By Ed Runyan
The owner of the closed Olympic Inn tavern on Parkman Road Northwest says in a federal lawsuit that the accidental shooting Aug. 4, 2012, of the woman living next door to the tavern didn’t originate on tavern property, nor does evidence link the tavern to the shooting.
Linda Gadd of Johnson Plank Road in Bazetta also alleges that Warren City Council members, including Eddie Colbert and Vince Flask, acted improperly in their dealings with her and that certain actions interfered with her ability to sell the business.
“To this day, there has been no direct connection between the parties involved in the shooting and [the tavern],” the suit says.
However, the Warren police report pertaining to the case does link the bar to the shooting, and police say the argument that led up to the shooting began inside the Olympic Inn.
Antonio M. Price, 27, of Arthur Drive Northwest, was sentenced to 14 years in prison last month for firing an errant bullet outside the tavern that hit Pamela Dial, 43, who was sleeping in her bed in the house next door. The bullet didn’t enter her brain, but it did cause extensive injuries.
Gadd voluntarily closed the tavern after the shooting and has not reopened it. The Ohio Division of Liquor Control also refused to renew the tavern’s liquor license in March, after Warren City Council voted to recommend nonrenewal.
“Furthermore, there has yet to be a connection established between the [tavern], Mr. Price or the intended target of the shooting,” the lawsuit said.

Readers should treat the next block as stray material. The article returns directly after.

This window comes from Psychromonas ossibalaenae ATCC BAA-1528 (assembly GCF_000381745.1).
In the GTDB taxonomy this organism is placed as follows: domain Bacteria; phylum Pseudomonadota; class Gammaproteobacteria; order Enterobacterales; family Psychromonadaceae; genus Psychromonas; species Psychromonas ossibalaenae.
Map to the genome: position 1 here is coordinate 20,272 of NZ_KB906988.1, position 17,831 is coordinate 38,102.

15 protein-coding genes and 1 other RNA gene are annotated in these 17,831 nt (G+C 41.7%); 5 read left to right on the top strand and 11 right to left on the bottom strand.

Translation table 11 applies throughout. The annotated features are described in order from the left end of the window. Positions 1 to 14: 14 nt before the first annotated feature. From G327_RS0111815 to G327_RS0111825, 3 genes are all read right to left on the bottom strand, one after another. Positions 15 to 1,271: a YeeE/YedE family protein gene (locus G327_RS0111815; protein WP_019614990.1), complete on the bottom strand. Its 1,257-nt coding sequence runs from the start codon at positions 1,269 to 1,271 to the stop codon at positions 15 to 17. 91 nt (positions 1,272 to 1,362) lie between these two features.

But Warren police detectives say the early-morning shooting was the continuation of an argument that began inside the Olympic Inn, then flowed into the parking lot of the tavern.
The gunfire that injured Dial came from an area close to the property line between the Olympic Inn and Warren Concrete, detectives say. The police report says the shot was fired “from the south side of the Olympic Inn lot.”
The lawsuit says: “Shots were seen being fired from the parking lot adjacent to the [tavern’s] establishment, said property is owned and operated by Warren Concrete.”
The suit says Colbert and Flask met with her shortly after the shooting and said city council voted privately to object to the renewal of her liquor license, which is a violation of the Open Meetings Act.
Colbert said Gadd’s allegations of an illegal meeting and other things are not true.
The suit, which also names the city of Warren and city council as defendants, seeks at least $2.5 million in damages for slander, violation of due-process rights, intentional and negligent infliction of emotional distress, defamation and interference with a business relationship.